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Galicia's abandoned villages get new lives

Joan Sisa drives his tractor in the little village of Xestas, close to Porto do Son in Galicia. Photo courtesy AFP.
by Staff Writers
Porto Do Son, Spain (AFP) Feb 21, 2009
For hundreds of years, the inhabitants of Spain's rugged Galicia region have emigrated throughout the world in search of better lives, leaving their homes and villages to fall into decline.

But some enterprising spirits are now breathing new life into those run-down and deserted hamlets in the remote northwestern region.

One of them is Joan Sisa, who in January arrived in Xestas, a tiny mountain village with magnificent views over the confluence of the Atlantic Ocean and the Muros y Noya river.

This experienced traveler of 52 who has already rejuvenated villages in the Pyrenees mountains has just moved into one of the three houses in Xestas with his wife and two children, aged two and four.

He hopes to be self-sufficient, planting fruits and vegetables, raising chickens and, eventually, pigs. Electricity comes from solar panels in the garden and water from the river.

Bearded and with shoulder-length hair, he rejects the label of modern hippy.

"I don't smoke joints all day. Xestas requires a lot of work, it's a real project," he says.

-- We hope to set an example in sustainable development --

Sisa is now getting the village ready to bring in other families, and already has a long waiting list.

His children study at home, and he has plans to set up a classroom for the village children in a few years.

He has a website and makes money by selling CD-Roms and from running courses on organic farming and aromatherapy at the village in the summer. Soon, he will be able to sell his products in the market of Porto do Son.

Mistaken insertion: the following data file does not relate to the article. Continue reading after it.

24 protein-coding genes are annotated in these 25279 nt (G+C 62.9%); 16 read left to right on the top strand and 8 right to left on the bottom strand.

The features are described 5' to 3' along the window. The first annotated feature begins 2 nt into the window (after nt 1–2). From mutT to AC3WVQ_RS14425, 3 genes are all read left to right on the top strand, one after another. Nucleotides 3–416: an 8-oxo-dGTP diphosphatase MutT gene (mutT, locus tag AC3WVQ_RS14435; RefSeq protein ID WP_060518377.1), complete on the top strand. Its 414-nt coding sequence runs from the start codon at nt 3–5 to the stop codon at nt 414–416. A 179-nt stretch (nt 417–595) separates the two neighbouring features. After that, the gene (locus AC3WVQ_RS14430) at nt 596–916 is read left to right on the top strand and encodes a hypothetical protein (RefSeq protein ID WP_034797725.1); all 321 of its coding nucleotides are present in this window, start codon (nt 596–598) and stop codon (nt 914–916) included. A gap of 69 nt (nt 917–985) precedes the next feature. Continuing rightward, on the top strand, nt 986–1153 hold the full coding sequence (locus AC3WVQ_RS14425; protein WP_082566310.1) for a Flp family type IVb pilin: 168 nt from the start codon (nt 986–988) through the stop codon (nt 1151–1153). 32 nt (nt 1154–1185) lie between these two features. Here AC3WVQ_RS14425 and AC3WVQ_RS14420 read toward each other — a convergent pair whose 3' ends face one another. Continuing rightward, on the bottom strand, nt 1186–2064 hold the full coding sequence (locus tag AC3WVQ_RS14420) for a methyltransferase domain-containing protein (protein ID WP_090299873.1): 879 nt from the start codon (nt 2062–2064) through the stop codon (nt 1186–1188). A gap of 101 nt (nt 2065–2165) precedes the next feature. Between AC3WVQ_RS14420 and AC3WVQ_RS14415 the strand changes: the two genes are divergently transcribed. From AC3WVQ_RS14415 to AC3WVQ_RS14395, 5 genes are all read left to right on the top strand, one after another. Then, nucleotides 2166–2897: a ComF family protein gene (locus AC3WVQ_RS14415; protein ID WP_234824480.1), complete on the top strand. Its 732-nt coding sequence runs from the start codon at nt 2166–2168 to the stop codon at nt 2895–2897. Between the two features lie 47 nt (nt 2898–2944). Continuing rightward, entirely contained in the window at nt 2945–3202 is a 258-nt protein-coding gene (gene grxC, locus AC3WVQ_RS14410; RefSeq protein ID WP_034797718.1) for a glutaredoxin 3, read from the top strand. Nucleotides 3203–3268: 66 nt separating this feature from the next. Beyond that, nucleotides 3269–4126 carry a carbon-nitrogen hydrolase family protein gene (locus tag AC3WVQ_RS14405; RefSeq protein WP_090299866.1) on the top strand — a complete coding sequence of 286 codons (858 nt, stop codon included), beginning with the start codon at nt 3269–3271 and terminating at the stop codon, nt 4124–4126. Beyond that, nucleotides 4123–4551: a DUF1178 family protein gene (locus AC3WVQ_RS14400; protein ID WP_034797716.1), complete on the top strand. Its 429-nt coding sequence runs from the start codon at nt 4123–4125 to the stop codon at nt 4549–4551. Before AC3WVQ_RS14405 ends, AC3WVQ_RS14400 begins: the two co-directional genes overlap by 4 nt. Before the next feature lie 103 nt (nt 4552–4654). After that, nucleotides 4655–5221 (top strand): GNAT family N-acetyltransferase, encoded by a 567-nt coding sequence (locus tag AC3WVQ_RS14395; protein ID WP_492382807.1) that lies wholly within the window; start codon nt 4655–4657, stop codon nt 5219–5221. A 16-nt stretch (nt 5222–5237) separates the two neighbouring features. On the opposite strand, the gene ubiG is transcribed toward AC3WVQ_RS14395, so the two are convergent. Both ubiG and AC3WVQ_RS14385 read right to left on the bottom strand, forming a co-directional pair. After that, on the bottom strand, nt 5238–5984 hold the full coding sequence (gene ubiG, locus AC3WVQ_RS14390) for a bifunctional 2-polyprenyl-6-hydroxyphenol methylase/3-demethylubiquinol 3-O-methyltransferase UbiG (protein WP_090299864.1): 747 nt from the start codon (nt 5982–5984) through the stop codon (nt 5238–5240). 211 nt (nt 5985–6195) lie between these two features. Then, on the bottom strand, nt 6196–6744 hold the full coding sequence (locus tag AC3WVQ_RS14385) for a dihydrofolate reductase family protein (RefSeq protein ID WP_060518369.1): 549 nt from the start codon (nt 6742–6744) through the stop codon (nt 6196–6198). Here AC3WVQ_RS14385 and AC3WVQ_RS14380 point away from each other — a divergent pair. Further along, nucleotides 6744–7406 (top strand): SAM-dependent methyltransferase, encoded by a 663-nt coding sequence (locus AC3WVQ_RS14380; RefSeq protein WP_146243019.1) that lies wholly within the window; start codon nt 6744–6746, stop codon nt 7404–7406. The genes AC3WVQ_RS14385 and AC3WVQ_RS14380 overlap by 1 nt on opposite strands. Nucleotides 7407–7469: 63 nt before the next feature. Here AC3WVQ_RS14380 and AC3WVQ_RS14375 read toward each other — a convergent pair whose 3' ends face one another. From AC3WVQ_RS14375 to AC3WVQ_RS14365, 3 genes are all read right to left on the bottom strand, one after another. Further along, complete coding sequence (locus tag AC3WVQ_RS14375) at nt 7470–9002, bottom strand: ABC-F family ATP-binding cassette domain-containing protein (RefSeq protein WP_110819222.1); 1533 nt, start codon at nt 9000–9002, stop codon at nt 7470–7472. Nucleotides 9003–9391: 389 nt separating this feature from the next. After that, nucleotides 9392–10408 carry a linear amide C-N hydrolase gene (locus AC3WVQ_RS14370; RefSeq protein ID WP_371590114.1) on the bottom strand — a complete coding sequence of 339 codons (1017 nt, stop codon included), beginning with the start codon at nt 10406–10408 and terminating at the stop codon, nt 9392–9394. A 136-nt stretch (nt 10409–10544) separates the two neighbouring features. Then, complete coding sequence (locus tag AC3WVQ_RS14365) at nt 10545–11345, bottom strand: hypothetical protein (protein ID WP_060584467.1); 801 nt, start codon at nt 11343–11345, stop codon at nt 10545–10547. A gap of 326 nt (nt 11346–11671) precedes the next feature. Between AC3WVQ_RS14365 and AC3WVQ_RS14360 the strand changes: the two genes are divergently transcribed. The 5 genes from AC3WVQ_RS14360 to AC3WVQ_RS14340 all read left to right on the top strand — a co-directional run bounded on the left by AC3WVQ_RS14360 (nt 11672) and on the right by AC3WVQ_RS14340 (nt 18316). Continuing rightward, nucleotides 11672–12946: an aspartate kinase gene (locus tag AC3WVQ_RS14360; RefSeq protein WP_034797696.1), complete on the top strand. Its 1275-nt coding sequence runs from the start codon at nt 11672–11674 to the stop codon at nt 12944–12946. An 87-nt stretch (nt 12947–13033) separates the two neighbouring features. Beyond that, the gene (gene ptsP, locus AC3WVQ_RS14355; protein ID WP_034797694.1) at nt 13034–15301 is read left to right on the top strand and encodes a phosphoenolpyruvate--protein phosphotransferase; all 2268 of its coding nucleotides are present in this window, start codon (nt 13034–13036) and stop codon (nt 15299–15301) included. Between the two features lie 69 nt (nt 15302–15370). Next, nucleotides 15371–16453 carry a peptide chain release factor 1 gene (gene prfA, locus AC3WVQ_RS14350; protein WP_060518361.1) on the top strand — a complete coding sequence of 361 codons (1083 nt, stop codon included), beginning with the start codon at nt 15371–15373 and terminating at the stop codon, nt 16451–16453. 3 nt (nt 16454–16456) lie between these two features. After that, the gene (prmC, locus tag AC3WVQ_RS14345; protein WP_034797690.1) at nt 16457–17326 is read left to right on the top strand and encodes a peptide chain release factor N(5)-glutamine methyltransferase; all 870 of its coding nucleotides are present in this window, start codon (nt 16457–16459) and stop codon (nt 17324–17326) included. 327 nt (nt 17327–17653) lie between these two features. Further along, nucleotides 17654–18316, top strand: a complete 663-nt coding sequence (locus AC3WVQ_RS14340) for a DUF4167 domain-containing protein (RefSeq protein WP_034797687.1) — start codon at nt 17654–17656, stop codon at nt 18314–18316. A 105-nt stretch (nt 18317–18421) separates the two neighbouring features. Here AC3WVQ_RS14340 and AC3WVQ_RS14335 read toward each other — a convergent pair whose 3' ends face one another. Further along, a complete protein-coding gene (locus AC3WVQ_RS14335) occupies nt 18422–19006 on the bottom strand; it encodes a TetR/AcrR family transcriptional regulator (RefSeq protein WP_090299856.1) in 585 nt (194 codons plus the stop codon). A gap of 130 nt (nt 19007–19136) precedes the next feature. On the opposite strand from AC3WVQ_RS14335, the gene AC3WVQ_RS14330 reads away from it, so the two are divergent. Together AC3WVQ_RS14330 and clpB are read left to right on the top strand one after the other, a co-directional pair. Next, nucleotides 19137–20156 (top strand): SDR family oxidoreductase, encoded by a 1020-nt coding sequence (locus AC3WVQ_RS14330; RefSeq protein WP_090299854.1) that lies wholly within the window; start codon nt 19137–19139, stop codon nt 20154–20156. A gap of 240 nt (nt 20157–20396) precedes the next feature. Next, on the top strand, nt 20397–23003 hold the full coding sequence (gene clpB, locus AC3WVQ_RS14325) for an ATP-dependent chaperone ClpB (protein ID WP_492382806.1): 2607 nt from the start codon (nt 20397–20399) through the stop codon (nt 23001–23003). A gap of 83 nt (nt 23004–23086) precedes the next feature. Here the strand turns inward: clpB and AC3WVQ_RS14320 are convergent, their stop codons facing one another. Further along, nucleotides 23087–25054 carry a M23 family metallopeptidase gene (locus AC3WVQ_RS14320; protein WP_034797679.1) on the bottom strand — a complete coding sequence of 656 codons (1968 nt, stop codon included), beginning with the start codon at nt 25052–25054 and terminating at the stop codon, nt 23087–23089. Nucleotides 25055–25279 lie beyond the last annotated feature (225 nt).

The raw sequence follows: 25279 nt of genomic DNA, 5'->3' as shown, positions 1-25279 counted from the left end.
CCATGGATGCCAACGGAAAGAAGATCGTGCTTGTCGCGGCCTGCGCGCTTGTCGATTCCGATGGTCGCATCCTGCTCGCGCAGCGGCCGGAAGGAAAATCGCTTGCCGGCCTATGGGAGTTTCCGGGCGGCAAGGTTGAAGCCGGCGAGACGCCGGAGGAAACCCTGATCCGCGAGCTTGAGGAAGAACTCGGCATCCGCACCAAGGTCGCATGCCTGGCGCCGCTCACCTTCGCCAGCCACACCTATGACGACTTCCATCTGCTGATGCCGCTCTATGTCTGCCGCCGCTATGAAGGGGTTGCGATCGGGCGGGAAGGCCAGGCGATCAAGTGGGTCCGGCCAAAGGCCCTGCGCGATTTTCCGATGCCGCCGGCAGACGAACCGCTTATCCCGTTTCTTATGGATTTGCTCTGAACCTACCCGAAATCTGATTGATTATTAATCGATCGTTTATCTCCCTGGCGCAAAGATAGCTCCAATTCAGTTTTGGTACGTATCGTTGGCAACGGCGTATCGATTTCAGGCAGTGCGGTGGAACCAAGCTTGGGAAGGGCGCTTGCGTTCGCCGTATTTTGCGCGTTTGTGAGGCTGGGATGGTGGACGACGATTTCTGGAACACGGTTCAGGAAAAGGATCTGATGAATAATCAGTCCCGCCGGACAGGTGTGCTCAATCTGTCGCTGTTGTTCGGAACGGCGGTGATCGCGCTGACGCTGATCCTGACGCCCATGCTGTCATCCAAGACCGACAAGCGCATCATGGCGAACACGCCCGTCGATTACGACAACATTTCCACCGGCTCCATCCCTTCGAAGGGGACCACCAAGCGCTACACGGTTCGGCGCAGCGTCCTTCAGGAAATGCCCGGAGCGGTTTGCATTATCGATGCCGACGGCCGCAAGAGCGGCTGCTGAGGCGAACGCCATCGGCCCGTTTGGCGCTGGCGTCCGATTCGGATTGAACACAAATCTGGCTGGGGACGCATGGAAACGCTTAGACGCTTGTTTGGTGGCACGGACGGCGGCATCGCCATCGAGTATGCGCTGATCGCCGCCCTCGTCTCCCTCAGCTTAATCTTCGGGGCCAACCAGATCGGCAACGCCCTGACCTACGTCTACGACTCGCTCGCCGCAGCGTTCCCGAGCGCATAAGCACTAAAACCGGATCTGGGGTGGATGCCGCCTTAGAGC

Xestas, a six-hectare (15-acre) site that is accessible only via a footpath, was once inhabited by farmers, who left the land like thousands of other Galicians.

Galicia, which votes in regional elections on March 1, saw 825,000 of its inhabitants emigrate in the 20th century alone, mostly to other parts of Spain and Europe and to Latin America, according to a study by the BBVA bank.

About 13 percent of the electorate now live overseas.

This has left 1,300 abandoned villages, or almost half of the total of 2,874 throughout Spain, according to the National Statistics Institute.

Manuel Tome Pineiro, the mayor of Porto do Son, a town of 10,000 inhabitants and of which Xestas is part, is backing Joan Sisa's initiative 100 percent.

"It's a pioneer project, we hope to set an example in terms of sustainable development," he said.

Xestas was bought in 1973 by a young lawyer, but he died young and his children, now students, could not manage the village on their own.

Joan Sisa reached an agreement with the young owners to revive the village over the next 15 years.

Melchor, a 33-year-old journalism graduate, had no hesitation in moving to Xestas to help Sisa.

"The creation of this type of mini-community is also a way of overcoming the economic crisis," he said as he planted cabbages.

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Study: Forensics rely on flawed science
Washington (UPI) Feb 19, 2009
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